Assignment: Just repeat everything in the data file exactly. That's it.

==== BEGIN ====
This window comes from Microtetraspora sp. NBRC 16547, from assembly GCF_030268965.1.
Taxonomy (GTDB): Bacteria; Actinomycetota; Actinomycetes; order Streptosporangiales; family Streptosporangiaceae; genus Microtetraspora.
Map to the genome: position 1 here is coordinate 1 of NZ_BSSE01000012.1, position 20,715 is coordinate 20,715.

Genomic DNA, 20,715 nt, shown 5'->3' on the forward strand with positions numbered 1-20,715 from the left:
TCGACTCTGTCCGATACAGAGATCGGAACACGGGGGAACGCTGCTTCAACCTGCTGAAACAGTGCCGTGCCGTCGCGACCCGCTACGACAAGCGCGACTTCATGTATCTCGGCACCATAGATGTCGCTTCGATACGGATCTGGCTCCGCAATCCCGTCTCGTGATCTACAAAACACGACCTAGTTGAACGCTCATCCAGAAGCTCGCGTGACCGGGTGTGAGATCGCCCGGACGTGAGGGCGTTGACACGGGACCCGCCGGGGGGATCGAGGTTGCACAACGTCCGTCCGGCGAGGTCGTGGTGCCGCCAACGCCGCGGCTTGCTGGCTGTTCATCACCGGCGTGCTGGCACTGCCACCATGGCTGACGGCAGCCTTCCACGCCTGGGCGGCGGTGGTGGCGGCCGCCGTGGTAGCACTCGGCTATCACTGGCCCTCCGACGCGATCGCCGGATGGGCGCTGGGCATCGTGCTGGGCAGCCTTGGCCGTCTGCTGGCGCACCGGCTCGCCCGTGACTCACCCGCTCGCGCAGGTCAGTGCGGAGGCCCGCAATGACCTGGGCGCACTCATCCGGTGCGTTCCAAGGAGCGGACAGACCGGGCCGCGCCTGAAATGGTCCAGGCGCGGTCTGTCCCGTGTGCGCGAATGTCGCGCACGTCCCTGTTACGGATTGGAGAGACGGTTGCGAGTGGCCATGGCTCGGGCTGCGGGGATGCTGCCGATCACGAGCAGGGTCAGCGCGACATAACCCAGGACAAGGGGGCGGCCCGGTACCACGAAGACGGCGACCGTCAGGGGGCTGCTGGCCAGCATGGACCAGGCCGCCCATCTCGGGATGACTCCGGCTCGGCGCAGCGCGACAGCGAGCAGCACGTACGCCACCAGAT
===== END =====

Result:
This window comes from Microtetraspora sp. NBRC 16547, from assembly GCF_030268965.1.
Taxonomy (GTDB): Bacteria; Actinomycetota; Actinomycetes; order Streptosporangiales; family Streptosporangiaceae; genus Microtetraspora.
Map to the genome: position 1 here is coordinate 1 of NZ_BSSE01000012.1, position 20,715 is coordinate 20,715.

Genomic DNA, 20,715 nt, shown 5'->3' on the forward strand with positions numbered 1-20,715 from the left:
TCGACTCTGTCCGATACAGAGATCGGAACACGGGGGAACGCTGCTTCAACCTGCTGAAACAGTGCCGTGCCGTCGCGACCCGCTACGACAAGCGCGACTTCATGTATCTCGGCACCATAGATGTCGCTTCGATACGGATCTGGCTCCGCAATCCCGTCTCGTGATCTACAAAACACGACCTAGTTGAACGCTCATCCAGAAGCTCGCGTGACCGGGTGTGAGATCGCCCGGACGTGAGGGCGTTGACACGGGACCCGCCGGGGGGATCGAGGTTGCACAACGTCCGTCCGGCGAGGTCGTGGTGCCGCCAACGCCGCGGCTTGCTGGCTGTTCATCACCGGCGTGCTGGCACTGCCACCATGGCTGACGGCAGCCTTCCACGCCTGGGCGGCGGTGGTGGCGGCCGCCGTGGTAGCACTCGGCTATCACTGGCCCTCCGACGCGATCGCCGGATGGGCGCTGGGCATCGTGCTGGGCAGCCTTGGCCGTCTGCTGGCGCACCGGCTCGCCCGTGACTCACCCGCTCGCGCAGGTCAGTGCGGAGGCCCGCAATGACCTGGGCGCACTCATCCGGTGCGTTCCAAGGAGCGGACAGACCGGGCCGCGCCTGAAATGGTCCAGGCGCGGTCTGTCCCGTGTGCGCGAATGTCGCGCACGTCCCTGTTACGGATTGGAGAGACGGTTGCGAGTGGCCATGGCTCGGGCTGCGGGGATGCTGCCGATCACGAGCAGGGTCAGCGCGACATAACCCAGGACAAGGGGGCGGCCCGGTACCACGAAGACGGCGACCGTCAGGGGGCTGCTGGCCAGCATGGACCAGGCCGCCCATCTCGGGATGACTCCGGCTCGGCGCAGCGCGACAGCGAGCAGCACGTACGCCACCAGAT